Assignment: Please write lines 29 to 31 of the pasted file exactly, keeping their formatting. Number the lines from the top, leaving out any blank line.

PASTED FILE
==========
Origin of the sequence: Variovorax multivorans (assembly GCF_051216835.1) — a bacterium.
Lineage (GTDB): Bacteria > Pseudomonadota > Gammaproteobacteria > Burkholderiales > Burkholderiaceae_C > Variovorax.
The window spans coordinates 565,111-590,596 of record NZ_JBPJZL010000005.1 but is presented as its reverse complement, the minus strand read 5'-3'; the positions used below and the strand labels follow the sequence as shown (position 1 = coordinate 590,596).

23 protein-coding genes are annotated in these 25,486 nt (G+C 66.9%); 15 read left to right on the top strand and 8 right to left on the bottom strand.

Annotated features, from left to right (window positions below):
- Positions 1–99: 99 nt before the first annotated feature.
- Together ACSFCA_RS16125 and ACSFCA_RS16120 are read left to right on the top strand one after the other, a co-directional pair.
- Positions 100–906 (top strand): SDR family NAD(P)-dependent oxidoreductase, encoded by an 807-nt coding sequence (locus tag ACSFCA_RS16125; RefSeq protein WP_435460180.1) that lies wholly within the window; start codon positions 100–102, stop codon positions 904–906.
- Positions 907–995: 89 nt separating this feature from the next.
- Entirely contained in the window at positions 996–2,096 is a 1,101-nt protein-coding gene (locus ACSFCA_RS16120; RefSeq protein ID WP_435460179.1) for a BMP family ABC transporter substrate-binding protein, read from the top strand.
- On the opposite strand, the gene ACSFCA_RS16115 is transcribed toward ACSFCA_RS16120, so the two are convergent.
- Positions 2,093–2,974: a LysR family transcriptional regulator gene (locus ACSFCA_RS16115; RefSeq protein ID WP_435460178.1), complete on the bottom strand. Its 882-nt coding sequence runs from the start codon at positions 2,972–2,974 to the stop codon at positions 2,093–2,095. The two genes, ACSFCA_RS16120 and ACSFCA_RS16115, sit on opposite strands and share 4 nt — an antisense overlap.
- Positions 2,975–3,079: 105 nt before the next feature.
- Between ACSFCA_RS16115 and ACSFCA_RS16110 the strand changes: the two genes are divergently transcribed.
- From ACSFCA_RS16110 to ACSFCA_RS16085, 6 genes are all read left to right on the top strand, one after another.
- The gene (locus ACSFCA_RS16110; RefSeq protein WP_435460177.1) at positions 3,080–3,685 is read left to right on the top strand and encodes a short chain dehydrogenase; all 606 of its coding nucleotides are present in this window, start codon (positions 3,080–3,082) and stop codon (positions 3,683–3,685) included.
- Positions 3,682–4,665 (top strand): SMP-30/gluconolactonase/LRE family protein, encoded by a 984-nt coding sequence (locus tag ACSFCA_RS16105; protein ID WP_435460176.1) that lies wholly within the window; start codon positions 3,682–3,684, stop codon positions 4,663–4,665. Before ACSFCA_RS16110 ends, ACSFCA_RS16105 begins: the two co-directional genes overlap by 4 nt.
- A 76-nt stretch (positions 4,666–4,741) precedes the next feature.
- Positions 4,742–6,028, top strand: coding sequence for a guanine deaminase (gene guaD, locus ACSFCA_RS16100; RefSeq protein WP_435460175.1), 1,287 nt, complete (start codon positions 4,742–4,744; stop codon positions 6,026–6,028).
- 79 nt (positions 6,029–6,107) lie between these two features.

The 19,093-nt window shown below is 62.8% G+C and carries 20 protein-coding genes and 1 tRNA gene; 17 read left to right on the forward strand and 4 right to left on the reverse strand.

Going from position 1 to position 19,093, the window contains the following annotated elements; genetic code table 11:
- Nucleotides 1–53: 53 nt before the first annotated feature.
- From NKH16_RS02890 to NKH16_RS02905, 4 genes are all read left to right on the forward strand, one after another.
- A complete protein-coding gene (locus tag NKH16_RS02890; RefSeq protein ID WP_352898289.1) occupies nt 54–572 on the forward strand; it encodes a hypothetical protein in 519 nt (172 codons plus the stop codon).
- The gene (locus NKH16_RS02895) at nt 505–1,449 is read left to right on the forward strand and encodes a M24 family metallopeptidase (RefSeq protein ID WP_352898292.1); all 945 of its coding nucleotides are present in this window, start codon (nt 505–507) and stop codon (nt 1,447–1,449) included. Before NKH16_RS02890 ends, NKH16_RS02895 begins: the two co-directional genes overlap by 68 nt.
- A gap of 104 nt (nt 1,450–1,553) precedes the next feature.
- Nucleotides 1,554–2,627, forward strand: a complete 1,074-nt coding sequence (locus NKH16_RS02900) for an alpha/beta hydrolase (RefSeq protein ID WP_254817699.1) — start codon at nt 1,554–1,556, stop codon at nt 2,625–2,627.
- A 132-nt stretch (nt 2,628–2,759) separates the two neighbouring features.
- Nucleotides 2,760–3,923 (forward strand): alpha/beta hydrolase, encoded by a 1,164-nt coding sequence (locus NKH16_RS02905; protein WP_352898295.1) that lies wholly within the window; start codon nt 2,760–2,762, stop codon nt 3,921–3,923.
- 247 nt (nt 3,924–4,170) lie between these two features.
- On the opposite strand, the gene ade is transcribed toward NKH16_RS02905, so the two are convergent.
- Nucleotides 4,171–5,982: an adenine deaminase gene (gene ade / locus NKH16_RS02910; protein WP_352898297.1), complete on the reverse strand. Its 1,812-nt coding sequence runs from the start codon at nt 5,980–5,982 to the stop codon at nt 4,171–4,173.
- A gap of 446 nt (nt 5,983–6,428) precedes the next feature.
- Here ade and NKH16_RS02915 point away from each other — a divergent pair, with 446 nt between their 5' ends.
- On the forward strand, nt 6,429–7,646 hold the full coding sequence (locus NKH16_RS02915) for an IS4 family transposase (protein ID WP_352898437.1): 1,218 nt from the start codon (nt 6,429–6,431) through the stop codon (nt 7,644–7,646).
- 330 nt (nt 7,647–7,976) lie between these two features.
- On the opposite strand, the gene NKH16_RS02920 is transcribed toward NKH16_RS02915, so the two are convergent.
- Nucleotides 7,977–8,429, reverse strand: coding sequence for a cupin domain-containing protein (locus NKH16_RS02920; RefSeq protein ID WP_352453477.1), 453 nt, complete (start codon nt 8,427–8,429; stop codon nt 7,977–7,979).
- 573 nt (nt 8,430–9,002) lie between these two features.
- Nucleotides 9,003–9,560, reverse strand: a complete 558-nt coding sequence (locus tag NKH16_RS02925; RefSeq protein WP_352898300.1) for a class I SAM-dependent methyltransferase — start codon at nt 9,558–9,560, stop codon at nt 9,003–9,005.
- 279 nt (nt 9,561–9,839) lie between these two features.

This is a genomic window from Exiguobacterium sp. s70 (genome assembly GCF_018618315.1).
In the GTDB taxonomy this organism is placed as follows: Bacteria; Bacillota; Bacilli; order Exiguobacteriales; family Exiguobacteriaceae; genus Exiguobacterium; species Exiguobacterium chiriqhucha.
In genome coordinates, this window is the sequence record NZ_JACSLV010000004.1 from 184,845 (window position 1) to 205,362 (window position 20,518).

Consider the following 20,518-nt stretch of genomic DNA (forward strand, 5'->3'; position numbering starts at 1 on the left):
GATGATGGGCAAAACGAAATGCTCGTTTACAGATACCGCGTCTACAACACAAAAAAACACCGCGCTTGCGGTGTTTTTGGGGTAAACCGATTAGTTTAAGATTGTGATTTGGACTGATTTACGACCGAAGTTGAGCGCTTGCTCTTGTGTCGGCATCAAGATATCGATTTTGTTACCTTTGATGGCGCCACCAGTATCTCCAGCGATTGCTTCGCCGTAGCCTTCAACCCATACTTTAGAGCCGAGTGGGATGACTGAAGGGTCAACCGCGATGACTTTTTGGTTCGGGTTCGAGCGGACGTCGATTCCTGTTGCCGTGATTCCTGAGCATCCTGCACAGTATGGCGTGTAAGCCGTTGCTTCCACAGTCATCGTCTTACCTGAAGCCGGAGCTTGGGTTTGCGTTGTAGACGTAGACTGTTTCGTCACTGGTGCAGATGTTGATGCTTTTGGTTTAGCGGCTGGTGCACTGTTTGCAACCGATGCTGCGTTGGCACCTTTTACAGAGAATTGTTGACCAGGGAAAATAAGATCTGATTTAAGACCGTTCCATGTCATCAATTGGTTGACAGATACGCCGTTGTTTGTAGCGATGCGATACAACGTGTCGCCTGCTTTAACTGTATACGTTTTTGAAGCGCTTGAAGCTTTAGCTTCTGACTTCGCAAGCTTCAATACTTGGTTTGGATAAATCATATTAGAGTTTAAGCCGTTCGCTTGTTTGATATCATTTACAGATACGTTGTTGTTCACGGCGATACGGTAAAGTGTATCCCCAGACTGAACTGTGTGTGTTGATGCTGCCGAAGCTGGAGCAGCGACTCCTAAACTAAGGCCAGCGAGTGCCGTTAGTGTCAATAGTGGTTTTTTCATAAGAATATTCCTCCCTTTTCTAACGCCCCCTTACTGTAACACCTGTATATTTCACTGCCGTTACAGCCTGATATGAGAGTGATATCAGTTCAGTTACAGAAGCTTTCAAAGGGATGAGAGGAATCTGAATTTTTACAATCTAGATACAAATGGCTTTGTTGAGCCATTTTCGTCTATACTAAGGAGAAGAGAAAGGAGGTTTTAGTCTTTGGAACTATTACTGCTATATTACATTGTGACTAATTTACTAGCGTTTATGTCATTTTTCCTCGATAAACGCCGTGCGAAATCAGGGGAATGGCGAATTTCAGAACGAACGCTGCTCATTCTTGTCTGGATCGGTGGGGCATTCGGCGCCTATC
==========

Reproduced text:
- A 132-nt stretch (nt 2,628–2,759) separates the two neighbouring features.
- Nucleotides 2,760–3,923 (forward strand): alpha/beta hydrolase, encoded by a 1,164-nt coding sequence (locus NKH16_RS02905; protein WP_352898295.1) that lies wholly within the window; start codon nt 2,760–2,762, stop codon nt 3,921–3,923.
- 247 nt (nt 3,924–4,170) lie between these two features.